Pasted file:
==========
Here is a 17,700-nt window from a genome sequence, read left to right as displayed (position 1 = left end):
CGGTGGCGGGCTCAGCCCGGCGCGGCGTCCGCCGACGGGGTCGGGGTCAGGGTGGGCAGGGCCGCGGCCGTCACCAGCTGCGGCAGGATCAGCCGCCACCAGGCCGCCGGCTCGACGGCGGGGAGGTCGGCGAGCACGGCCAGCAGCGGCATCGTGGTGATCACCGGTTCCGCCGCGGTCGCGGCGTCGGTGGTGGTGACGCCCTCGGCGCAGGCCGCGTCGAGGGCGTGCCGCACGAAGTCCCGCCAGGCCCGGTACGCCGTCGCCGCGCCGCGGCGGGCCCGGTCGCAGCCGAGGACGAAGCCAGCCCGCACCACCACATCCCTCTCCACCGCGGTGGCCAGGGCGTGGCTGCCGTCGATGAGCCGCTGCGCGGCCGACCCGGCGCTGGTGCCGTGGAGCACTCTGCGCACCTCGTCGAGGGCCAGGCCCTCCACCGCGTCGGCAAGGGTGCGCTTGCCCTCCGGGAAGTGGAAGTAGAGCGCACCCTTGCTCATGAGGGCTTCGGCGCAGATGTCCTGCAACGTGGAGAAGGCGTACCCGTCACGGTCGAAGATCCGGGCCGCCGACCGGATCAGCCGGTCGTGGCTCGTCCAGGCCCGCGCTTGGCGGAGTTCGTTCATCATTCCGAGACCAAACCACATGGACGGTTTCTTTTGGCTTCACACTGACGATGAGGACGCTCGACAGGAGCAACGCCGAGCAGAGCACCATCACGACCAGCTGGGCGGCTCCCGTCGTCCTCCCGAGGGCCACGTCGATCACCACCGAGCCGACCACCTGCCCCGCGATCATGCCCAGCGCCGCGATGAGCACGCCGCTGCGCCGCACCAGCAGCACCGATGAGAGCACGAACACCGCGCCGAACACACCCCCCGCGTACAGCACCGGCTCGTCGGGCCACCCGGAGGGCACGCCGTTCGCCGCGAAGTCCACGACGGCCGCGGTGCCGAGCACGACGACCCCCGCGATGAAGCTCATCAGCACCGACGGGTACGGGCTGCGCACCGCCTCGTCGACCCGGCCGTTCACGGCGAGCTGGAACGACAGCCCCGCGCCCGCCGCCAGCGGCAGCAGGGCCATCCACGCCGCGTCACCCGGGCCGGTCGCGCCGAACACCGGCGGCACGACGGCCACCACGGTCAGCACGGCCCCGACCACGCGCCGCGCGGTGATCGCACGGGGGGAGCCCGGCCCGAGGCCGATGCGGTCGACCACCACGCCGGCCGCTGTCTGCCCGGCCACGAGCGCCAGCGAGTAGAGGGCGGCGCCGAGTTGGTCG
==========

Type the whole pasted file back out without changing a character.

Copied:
Here is a 17,700-nt window from a genome sequence, read left to right as displayed (position 1 = left end):
CGGTGGCGGGCTCAGCCCGGCGCGGCGTCCGCCGACGGGGTCGGGGTCAGGGTGGGCAGGGCCGCGGCCGTCACCAGCTGCGGCAGGATCAGCCGCCACCAGGCCGCCGGCTCGACGGCGGGGAGGTCGGCGAGCACGGCCAGCAGCGGCATCGTGGTGATCACCGGTTCCGCCGCGGTCGCGGCGTCGGTGGTGGTGACGCCCTCGGCGCAGGCCGCGTCGAGGGCGTGCCGCACGAAGTCCCGCCAGGCCCGGTACGCCGTCGCCGCGCCGCGGCGGGCCCGGTCGCAGCCGAGGACGAAGCCAGCCCGCACCACCACATCCCTCTCCACCGCGGTGGCCAGGGCGTGGCTGCCGTCGATGAGCCGCTGCGCGGCCGACCCGGCGCTGGTGCCGTGGAGCACTCTGCGCACCTCGTCGAGGGCCAGGCCCTCCACCGCGTCGGCAAGGGTGCGCTTGCCCTCCGGGAAGTGGAAGTAGAGCGCACCCTTGCTCATGAGGGCTTCGGCGCAGATGTCCTGCAACGTGGAGAAGGCGTACCCGTCACGGTCGAAGATCCGGGCCGCCGACCGGATCAGCCGGTCGTGGCTCGTCCAGGCCCGCGCTTGGCGGAGTTCGTTCATCATTCCGAGACCAAACCACATGGACGGTTTCTTTTGGCTTCACACTGACGATGAGGACGCTCGACAGGAGCAACGCCGAGCAGAGCACCATCACGACCAGCTGGGCGGCTCCCGTCGTCCTCCCGAGGGCCACGTCGATCACCACCGAGCCGACCACCTGCCCCGCGATCATGCCCAGCGCCGCGATGAGCACGCCGCTGCGCCGCACCAGCAGCACCGATGAGAGCACGAACACCGCGCCGAACACACCCCCCGCGTACAGCACCGGCTCGTCGGGCCACCCGGAGGGCACGCCGTTCGCCGCGAAGTCCACGACGGCCGCGGTGCCGAGCACGACGACCCCCGCGATGAAGCTCATCAGCACCGACGGGTACGGGCTGCGCACCGCCTCGTCGACCCGGCCGTTCACGGCGAGCTGGAACGACAGCCCCGCGCCCGCCGCCAGCGGCAGCAGGGCCATCCACGCCGCGTCACCCGGGCCGGTCGCGCCGAACACCGGCGGCACGACGGCCACCACGGTCAGCACGGCCCCGACCACGCGCCGCGCGGTGATCGCACGGGGGGAGCCCGGCCCGAGGCCGATGCGGTCGACCACCACGCCGGCCGCTGTCTGCCCGGCCACGAGCGCCAGCGAGTAGAGGGCGGCGCCGAGTTGGTCG